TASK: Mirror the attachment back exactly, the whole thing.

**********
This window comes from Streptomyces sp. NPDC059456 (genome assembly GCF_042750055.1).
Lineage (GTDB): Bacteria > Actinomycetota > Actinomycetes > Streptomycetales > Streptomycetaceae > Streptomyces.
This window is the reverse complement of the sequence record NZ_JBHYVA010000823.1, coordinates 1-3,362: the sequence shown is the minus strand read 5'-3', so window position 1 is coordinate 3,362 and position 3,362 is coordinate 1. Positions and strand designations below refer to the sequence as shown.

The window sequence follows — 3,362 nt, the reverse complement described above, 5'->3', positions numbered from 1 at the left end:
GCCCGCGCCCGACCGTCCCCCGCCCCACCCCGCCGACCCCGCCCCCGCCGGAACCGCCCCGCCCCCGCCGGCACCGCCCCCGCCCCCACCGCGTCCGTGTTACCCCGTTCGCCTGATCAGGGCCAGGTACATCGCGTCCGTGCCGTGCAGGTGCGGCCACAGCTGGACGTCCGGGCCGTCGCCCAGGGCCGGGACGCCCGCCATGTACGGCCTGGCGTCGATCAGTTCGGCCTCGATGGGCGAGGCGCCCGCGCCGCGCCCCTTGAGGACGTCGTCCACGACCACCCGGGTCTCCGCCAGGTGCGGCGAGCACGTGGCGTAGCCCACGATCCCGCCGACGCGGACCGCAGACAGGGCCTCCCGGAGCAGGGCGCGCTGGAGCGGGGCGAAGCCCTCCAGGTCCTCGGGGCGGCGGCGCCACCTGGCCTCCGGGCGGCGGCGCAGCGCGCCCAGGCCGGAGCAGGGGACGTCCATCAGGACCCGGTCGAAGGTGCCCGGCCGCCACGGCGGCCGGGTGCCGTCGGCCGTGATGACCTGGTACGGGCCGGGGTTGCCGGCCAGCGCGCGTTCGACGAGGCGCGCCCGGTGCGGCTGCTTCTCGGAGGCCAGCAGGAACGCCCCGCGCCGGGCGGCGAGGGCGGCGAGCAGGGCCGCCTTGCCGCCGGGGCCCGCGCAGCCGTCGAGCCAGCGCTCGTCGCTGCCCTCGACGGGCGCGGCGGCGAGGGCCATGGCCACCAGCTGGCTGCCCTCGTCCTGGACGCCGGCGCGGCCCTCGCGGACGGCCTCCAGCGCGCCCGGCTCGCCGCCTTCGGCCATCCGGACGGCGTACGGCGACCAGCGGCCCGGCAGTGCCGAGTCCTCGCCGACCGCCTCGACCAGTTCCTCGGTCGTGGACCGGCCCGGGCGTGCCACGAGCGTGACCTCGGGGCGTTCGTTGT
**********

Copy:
This window comes from Streptomyces sp. NPDC059456 (genome assembly GCF_042750055.1).
Lineage (GTDB): Bacteria > Actinomycetota > Actinomycetes > Streptomycetales > Streptomycetaceae > Streptomyces.
This window is the reverse complement of the sequence record NZ_JBHYVA010000823.1, coordinates 1-3,362: the sequence shown is the minus strand read 5'-3', so window position 1 is coordinate 3,362 and position 3,362 is coordinate 1. Positions and strand designations below refer to the sequence as shown.

The window sequence follows — 3,362 nt, the reverse complement described above, 5'->3', positions numbered from 1 at the left end:
GCCCGCGCCCGACCGTCCCCCGCCCCACCCCGCCGACCCCGCCCCCGCCGGAACCGCCCCGCCCCCGCCGGCACCGCCCCCGCCCCCACCGCGTCCGTGTTACCCCGTTCGCCTGATCAGGGCCAGGTACATCGCGTCCGTGCCGTGCAGGTGCGGCCACAGCTGGACGTCCGGGCCGTCGCCCAGGGCCGGGACGCCCGCCATGTACGGCCTGGCGTCGATCAGTTCGGCCTCGATGGGCGAGGCGCCCGCGCCGCGCCCCTTGAGGACGTCGTCCACGACCACCCGGGTCTCCGCCAGGTGCGGCGAGCACGTGGCGTAGCCCACGATCCCGCCGACGCGGACCGCAGACAGGGCCTCCCGGAGCAGGGCGCGCTGGAGCGGGGCGAAGCCCTCCAGGTCCTCGGGGCGGCGGCGCCACCTGGCCTCCGGGCGGCGGCGCAGCGCGCCCAGGCCGGAGCAGGGGACGTCCATCAGGACCCGGTCGAAGGTGCCCGGCCGCCACGGCGGCCGGGTGCCGTCGGCCGTGATGACCTGGTACGGGCCGGGGTTGCCGGCCAGCGCGCGTTCGACGAGGCGCGCCCGGTGCGGCTGCTTCTCGGAGGCCAGCAGGAACGCCCCGCGCCGGGCGGCGAGGGCGGCGAGCAGGGCCGCCTTGCCGCCGGGGCCCGCGCAGCCGTCGAGCCAGCGCTCGTCGCTGCCCTCGACGGGCGCGGCGGCGAGGGCCATGGCCACCAGCTGGCTGCCCTCGTCCTGGACGCCGGCGCGGCCCTCGCGGACGGCCTCCAGCGCGCCCGGCTCGCCGCCTTCGGCCATCCGGACGGCGTACGGCGACCAGCGGCCCGGCAGTGCCGAGTCCTCGCCGACCGCCTCGACCAGTTCCTCGGTCGTGGACCGGCCCGGGCGTGCCACGAGCGTGACCTCGGGGCGTTCGTTGT